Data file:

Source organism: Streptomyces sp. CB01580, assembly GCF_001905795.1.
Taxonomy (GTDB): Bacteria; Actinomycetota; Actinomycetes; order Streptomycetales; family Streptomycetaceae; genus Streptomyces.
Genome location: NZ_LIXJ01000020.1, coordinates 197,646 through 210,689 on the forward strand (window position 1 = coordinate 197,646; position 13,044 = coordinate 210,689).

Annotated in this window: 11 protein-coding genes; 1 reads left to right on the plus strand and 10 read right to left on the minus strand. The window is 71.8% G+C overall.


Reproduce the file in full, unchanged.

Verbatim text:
Source organism: Streptomyces sp. CB01580, assembly GCF_001905795.1.
Taxonomy (GTDB): Bacteria; Actinomycetota; Actinomycetes; order Streptomycetales; family Streptomycetaceae; genus Streptomyces.
Genome location: NZ_LIXJ01000020.1, coordinates 197,646 through 210,689 on the forward strand (window position 1 = coordinate 197,646; position 13,044 = coordinate 210,689).

Annotated in this window: 11 protein-coding genes; 1 reads left to right on the plus strand and 10 read right to left on the minus strand. The window is 71.8% G+C overall.